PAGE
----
The young Aleister Crowley’s milieu, especially as a poet and artist, was the late nineteenth century decadent and aesthetic movements. Crowley’s admiration of decadent and aesthetic figures like Oscar Wilde (he helped unveil Wilde’s tomb in Paris in 1914), Algernon Charles Swinburne (who is considered a saint in the Ecclesia Gnostica Catholica), and Charles Baudelaire (he translated Baudelaire’s poetry throughout his life) is well known. Subject matter for Crowley’s collections of poetry, like the Tannhauser legend, suggest his alignment with the concerns and interests of the decadent movement.
“Life holds the mirror up to Art,” Wilde wrote, “and either reproduces some strange type imagined by painter or sculptor, or realises in fact what has been dreamed in fiction.” In the case of Crowley, this statement of life’s imitation of art rings particularly true. Crowley’s second collection of poetry—and probably his most overtly decadent—White Stains, was published in 1898, when the man was only twenty-three years old. A sequence of poems written from the perspective of the fictional George Archibald Bishop, the book is a study of “a poet who goes astray, taking on various vices and ultimately committing murder” (Kaczynski 41).
Although “hastily dubbed pornographic” at the time, White Stains is actually a prime example of late nineteenth century decadent literature. Crowley claimed that the work was “entirely one of imagination, as he had no actual experience, even by hearsay, of the subject on which he was writing,” but the symbolic similarities between the early poems of the book and the events of Crowley’s early life are undeniable, and the later poems seem to prefigure events that were to come (42). White Stains, then, can be read as both an unintentional, allegorical summary of Crowley’s life up until that point and a prophecy of the major events of Crowley’s later life, making the book a perfect example of life holding up the mirror to art.
“Ode to Venus Callipgye,” for example—besides being a paean to the Venus of “beautiful buttocks”—can also be read as an allegory of Crowley’s main preoccupation in the years following his occult initiation, the Knowledge and Conversation of the Holy Guardian Angel. One stanza in the poem particularly relates to this concept:
Who like thyself shall command our ways?
Who has such pleasures and pains for hire?
Who can awake such a mortal fire
In the veins of a man, that deathly days
Have robbed of the masteries of desire?
Who can give garlands of fadeless bays
Unto the sorrow and pain we praise?
(White Stains 53)
Like the Guardian Angel—or a person’s True Will, which the Guardian Angel represents or communicates—George Archibald Bishop’s Venus leads her followers through life’s everyday “pleasures and pains,” as well as igniting in those that have succumbed to torpor a new “mortal fire” of purpose.
At the time of White Stains’ writing, Crowley had little practical experience with these concepts—his imitation of Bishop, a “neuropath of the Second Empire,” thus curiously follows Wilde’s aesthetic dictum that life imitates art. The book acts as a sort of symbolic biography, describing the major events that were to later occur to Crowley through the guise of a decadent pervert who decides that, for him, sin is love. Ironically, or fittingly, this is the way Crowley was perceived by the press and the world at large both during and after his life. But Crowley probably wouldn’t have minded this interpretation—as Bishop in White Stains declares,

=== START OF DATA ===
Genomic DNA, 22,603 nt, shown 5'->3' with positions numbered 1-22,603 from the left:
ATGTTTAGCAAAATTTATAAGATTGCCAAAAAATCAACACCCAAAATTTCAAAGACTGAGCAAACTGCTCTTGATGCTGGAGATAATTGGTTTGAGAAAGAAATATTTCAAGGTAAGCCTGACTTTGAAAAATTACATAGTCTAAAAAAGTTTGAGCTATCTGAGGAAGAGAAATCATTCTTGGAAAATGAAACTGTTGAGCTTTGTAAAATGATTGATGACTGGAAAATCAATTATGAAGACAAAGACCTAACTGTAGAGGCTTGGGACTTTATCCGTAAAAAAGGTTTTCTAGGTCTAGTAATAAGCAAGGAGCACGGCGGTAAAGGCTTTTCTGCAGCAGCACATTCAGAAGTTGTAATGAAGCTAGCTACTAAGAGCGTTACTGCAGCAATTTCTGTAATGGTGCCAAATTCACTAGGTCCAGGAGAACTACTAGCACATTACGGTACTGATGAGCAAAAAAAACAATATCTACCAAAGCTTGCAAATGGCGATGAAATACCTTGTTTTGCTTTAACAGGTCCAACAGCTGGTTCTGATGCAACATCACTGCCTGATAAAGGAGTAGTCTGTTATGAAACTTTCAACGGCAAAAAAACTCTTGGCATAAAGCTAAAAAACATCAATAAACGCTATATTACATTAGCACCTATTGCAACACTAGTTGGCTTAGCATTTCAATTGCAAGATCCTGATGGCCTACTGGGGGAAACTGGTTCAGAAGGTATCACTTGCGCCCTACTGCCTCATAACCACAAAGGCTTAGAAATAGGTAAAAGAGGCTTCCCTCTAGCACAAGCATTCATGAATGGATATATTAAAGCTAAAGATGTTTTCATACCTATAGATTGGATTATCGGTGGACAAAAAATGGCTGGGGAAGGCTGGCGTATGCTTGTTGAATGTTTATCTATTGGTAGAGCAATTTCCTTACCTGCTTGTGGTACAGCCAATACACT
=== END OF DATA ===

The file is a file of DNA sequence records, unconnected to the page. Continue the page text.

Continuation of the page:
The worms devour my breast!
Beasts and lewd fish and winged things infest
Each vital part! Screech, rats! more liquor! Come!
Rumble, you rotting whore-skin of a drum!
I care not! Scream, you rats! Snakes, bite and hiss!
Hell’s spawn, I mouth you with this putrid kiss!
Satan! Damnation! This is the abyss!
Crowley, like his character Bishop, decided early on—as early as his childhood identification with the Great Beast of the Book of Revelation—to take on the role of a villain in order to upend the expectations and rebel against the repressions of the late Victorian society in which he lived. In this, he was truly an heir of the decadent movement. Unlike the doomed protagonists of, say, the Gothic novel, or the reasonable, bourgeois characters driven mad by secret knowledge in the tales of the later weird writers (H.P. Lovecraft and his circle)—characters who attempted to subdue the forces of darkness with their philosophical reason—the decadents made themselves and their characters the villains of a gothic tale of their own making.
Whether their form of rebellion was Catholic conversion, sexual deviancy, or occultism (or all three, in certain cases), the decadents revolted against a vulgar and dissipated society by aligning themselves with that which is morally or spiritually taboo. They have seen the darkness and have pledged themselves to it. They have become the villains of the piece, the Luciferian adversaries to a world of repression and spiritual ennui.
Crowley’s Thelema is a complex philosophy with many sources, yet one of them is the literary contagion of the decadent movement. His life imitated his art—some would call his later embrace of Thelema its own kind of moral and spiritual descent into an abyss of his own making, just as his decadent poet George Archibald Bishop fell to his Satanic obsessions, sexual perversities, and criminality. Yet like the decadents of the 1890s and their characters, Crowley found a method of social revolt by embracing the very obscenities of which he and his magical philosophy was accused. The Great Beast raised up his head.
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